one of the most ancient and venerable staples of human life abruptly disappeared from the American dinner table. I’m talking of course about bread. Virtually overnight, Americans changed the way they eat. A collective spasm of what can only be described as carbophobia … ruined an untold number of perfectly good meals. So violent a change in a culture’s eating habits is surely the sign of a national eating disorder. Certainly it would never have happened in a culture in possession of deeply rooted traditions surrounding food and eating.Then Rozin’s dictionary must be the one that Alanis Morissette used to look up the word ironic, but let that pass. Is our national eating disorder really a matter of people pacing supermarket aisles in an agony of indecision? Or do we perhaps feel too little anxiety about what we eat? Despite his choice of title, the subject does not hold Pollan’s interest for long, so readers will have to make up their own minds.
When you can eat just about anything nature has to offer, deciding what you should eat will inevitably stir anxiety, especially when some of the potential foods on offer are liable to sicken or kill you. This is The Omnivore’s Dilemma … first given that name thirty years ago by a University of Pennsylvania research psychologist named Paul Rozin.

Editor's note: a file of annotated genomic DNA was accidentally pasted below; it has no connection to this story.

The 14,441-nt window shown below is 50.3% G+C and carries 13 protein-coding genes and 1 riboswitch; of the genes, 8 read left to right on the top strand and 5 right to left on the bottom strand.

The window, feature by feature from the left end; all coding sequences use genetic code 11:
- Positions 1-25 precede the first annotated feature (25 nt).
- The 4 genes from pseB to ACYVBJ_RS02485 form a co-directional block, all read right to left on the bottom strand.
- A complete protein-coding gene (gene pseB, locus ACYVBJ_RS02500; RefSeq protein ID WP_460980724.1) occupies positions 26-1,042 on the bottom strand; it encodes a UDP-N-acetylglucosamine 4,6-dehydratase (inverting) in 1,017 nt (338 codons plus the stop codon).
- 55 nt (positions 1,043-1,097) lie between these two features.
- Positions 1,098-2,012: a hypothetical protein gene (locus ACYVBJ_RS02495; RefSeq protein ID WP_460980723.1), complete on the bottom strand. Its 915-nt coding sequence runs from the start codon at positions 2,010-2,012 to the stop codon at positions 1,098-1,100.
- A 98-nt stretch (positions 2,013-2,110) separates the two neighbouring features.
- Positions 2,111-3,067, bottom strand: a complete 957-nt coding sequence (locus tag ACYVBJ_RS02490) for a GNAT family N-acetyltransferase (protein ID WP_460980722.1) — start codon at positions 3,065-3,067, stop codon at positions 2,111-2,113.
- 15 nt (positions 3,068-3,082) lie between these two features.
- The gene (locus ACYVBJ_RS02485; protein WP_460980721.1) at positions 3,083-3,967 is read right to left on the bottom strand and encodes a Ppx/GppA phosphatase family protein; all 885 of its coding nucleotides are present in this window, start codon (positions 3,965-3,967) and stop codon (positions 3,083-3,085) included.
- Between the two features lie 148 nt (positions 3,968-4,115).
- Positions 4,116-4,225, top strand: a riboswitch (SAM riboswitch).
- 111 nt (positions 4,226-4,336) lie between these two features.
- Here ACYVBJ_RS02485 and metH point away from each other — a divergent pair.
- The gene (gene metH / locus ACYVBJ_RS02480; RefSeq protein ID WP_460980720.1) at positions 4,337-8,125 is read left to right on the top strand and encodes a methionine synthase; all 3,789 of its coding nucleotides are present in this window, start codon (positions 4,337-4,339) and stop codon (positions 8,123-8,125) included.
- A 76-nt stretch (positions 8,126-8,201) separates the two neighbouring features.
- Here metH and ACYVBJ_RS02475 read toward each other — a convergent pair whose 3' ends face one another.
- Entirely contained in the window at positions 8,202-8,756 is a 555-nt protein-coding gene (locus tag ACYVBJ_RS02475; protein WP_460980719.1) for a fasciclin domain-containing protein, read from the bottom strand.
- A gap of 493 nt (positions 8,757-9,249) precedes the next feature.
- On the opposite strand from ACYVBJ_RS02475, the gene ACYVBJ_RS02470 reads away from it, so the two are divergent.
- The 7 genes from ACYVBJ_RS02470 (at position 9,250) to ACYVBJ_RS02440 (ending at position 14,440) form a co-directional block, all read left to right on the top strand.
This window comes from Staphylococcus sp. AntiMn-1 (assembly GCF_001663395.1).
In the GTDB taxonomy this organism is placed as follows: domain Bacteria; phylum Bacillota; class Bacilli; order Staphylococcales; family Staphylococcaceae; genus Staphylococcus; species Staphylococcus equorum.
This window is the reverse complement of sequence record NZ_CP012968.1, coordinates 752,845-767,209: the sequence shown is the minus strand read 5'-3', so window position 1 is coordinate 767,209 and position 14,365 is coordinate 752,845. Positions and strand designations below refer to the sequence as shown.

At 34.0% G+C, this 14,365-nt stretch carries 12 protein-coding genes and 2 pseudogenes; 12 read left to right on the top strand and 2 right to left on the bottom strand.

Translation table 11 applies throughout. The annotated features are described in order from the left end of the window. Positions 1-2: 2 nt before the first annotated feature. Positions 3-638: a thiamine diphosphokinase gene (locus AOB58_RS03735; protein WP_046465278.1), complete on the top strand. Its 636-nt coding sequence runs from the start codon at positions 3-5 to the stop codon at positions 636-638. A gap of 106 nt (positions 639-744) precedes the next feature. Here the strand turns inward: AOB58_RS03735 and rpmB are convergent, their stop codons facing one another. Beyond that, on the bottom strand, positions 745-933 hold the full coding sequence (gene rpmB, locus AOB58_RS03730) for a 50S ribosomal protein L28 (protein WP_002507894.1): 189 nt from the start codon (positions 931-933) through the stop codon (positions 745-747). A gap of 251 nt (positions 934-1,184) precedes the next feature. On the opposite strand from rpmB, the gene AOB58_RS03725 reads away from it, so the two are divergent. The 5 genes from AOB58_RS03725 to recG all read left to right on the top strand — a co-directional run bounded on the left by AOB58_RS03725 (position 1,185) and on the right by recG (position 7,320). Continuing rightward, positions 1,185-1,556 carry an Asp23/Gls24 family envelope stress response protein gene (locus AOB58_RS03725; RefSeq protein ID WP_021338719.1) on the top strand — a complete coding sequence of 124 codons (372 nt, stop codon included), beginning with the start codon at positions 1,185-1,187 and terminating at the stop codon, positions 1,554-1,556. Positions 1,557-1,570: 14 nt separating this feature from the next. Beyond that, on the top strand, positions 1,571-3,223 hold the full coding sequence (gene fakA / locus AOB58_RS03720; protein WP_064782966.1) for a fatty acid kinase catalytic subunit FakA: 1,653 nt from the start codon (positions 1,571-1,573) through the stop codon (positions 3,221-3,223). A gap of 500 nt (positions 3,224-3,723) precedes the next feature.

Now, let's grant that Myers is right when he points out that the Atkins craze did not have the devastating effect on millers and bakers that Pollan suggests it did in his passage. Nonetheless, it's clear that Pollan's uncritical acceptance of humans' omnivorous nature offends him mightily, and he sustains this tone throughout the essay, save for a few approving comments about Pollan's skill as a writer and a grudging nod to his fairness in wrestling with the arguments Australian ethicist Peter Singer makes in Animal Liberation. He can't even spare that for the snippets from Best Food Writing 2006 that he deigns to include.
It's also clear, at least to me, that Myers must not be a Christian. Otherwise, how could he be so dismissive of the opinion expressed by Pollan below?